Friday, April 22, 2011

Dominicans: At the Foot of the Cross

The Dominican History blog has a very good post on the famous painting by Flemish painter Abraham van Diepenbeeck (1596-1675), "Christ on the Cross Adored by Eight Saints of the Dominican Order". It is truly a masterpiece of art. The painting is presently housed at the Louvre in Paris. From the museum website:
"This grisaille work was a model for an engraving by Adriaen Lommelin (c. 1616-after 1673). It is dated 1652 and dedicated to the newly appointed bishop of Ypres, the Dominican Ambrosius Capello. The saints represent the qualities a bishop should aspire to: doctrinal wisdom, Marian devotion, courage, rectitude, zeal in pastoral work and in preaching, charity, and intelligence - all under the sign of the cross, Verbum Crucis...

Dominican iconography

The identity of each saint is indicated by his or her attributes. Each illustrates a particular quality that should inspire Capello in his ministry. Saint Thomas Aquinas, representing doctrinal wisdom, is about to begin writing, directly inspired by the Holy Spirit in the form of a dove. Saint Hyacinth of Krakow, representing Marian devotion, is pointing at a statue of the Virgin. Saint Peter of Verona, tortured with daggers and cutlasses, represents courage. Saint Catherine of Siena, wearing a crown of thorns and bearing the stigmata, is the image of pure devotion. Saint Dominic, carrying a Marian lily, represents zeal in pastoral work. His name, domini canis, the Lord's dog, explains the presence of the black-and-white dog at his feet. Saint Vincent Ferrer's zeal in preaching is evident as he points towards Heaven to remind us of the Last Judgment, while the little child is an allusion to one of the miraculous cures he effected. The elderly Saint Raymond of Peñafort, the theologian of the sacrament of penitence, is the symbol of vigilance and rectitude. Finally, Saint Antoninus, archbishop of Florence, symbolizes just intelligence and charity. His scales are tipped towards the paper bearing the words Deo Gratias (legible only on the engraving), which are thus heavier than the fruit offered to the saint by a peasant in the hoping of winning his good favor."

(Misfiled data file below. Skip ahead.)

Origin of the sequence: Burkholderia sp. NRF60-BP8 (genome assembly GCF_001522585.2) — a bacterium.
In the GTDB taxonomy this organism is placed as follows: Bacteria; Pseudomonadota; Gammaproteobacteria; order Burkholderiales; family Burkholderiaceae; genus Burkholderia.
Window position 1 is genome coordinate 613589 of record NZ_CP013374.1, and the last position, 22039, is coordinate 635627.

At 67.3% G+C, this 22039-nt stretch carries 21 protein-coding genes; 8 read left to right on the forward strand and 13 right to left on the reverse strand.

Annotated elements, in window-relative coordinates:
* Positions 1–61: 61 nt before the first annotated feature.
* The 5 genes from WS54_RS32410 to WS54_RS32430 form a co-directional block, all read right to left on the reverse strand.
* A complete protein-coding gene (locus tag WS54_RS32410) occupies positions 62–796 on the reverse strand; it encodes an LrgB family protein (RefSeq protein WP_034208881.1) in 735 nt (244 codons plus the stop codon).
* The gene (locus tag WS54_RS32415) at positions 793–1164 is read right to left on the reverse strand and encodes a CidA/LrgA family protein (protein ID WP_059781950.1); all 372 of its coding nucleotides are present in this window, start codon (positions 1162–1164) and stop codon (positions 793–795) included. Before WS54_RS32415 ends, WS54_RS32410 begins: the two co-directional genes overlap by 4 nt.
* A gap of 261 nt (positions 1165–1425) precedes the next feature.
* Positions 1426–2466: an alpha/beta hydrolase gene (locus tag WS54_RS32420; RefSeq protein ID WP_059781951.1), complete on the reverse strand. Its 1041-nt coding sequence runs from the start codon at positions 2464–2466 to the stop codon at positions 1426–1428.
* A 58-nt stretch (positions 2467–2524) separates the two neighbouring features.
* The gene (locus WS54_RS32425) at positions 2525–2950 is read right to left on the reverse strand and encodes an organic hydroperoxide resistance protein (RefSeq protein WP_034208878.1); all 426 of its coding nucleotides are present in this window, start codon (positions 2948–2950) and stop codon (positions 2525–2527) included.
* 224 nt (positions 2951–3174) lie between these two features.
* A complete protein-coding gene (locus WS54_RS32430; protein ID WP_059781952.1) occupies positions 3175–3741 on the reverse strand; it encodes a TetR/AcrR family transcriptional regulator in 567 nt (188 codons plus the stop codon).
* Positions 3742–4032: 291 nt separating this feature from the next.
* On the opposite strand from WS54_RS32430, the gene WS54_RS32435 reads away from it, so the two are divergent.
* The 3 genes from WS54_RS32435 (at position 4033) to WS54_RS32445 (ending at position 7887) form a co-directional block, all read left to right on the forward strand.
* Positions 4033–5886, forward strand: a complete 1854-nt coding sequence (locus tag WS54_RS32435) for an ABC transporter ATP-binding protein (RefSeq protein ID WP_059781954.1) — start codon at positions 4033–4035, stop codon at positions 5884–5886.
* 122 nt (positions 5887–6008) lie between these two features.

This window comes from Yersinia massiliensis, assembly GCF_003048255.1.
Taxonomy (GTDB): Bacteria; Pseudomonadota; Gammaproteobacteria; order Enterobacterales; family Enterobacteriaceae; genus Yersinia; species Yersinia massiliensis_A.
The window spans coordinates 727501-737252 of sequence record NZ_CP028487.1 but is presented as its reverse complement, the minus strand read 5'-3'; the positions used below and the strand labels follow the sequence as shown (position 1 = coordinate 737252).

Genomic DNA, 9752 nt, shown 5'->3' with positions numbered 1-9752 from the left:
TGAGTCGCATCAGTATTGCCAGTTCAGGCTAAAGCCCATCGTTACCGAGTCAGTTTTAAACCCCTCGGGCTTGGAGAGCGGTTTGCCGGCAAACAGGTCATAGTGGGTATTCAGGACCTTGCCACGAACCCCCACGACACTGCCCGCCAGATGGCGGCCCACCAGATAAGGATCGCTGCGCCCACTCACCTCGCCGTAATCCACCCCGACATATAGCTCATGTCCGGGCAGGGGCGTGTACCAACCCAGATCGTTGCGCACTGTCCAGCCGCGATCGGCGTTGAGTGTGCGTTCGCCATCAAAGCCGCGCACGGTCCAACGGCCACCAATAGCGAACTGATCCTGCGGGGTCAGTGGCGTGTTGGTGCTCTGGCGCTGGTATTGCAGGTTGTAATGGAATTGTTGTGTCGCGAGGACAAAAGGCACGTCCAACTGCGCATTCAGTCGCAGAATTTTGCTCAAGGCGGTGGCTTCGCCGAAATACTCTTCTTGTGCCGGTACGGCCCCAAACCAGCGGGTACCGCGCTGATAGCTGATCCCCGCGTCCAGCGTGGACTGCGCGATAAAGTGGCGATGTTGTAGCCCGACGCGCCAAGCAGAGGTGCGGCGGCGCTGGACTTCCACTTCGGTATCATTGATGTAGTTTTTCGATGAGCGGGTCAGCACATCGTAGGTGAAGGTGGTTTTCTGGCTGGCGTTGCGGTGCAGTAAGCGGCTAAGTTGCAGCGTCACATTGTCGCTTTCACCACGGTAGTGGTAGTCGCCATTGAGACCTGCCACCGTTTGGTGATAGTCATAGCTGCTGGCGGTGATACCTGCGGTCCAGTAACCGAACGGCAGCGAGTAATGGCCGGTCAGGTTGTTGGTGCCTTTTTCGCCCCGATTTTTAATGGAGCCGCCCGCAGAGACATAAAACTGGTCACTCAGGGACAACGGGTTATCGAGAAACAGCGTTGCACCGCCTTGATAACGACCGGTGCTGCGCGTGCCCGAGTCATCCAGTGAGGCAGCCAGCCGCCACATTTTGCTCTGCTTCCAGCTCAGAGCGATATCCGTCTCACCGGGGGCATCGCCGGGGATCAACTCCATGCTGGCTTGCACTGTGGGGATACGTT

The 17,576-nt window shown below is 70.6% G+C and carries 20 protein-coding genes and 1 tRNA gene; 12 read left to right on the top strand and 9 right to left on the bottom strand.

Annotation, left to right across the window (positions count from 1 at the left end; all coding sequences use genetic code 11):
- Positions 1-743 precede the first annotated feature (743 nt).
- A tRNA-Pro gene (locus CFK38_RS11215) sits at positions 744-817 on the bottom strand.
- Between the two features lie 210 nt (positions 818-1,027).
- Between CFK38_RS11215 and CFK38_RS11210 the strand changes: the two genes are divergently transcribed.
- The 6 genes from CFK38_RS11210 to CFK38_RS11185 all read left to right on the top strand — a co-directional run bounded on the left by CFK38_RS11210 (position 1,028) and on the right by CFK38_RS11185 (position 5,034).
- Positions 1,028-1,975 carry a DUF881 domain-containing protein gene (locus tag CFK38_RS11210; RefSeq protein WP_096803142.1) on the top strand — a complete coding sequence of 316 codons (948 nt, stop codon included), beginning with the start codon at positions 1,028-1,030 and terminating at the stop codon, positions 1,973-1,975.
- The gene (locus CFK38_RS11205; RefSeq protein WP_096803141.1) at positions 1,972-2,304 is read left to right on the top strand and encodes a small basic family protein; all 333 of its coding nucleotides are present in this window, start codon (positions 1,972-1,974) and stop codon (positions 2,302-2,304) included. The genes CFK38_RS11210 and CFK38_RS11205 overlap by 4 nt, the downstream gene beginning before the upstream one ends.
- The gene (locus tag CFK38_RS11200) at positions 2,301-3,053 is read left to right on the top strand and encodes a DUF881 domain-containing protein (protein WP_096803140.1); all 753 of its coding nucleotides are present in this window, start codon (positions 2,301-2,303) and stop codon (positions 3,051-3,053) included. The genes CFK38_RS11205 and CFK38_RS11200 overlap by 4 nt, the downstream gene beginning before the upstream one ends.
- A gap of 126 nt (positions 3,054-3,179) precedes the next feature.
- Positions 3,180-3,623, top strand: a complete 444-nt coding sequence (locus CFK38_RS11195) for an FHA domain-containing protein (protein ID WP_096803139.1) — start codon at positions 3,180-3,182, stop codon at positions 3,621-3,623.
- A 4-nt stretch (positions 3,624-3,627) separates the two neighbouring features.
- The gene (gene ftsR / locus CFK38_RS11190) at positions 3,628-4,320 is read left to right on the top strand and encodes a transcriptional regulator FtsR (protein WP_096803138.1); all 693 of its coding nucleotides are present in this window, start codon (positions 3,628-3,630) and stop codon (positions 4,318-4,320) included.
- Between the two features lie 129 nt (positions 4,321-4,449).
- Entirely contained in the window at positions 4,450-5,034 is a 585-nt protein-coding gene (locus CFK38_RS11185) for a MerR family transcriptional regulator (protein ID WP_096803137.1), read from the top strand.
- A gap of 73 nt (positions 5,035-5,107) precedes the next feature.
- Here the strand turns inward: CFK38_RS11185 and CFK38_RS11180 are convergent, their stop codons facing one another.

Read more at Dominican History and the Louvre website.

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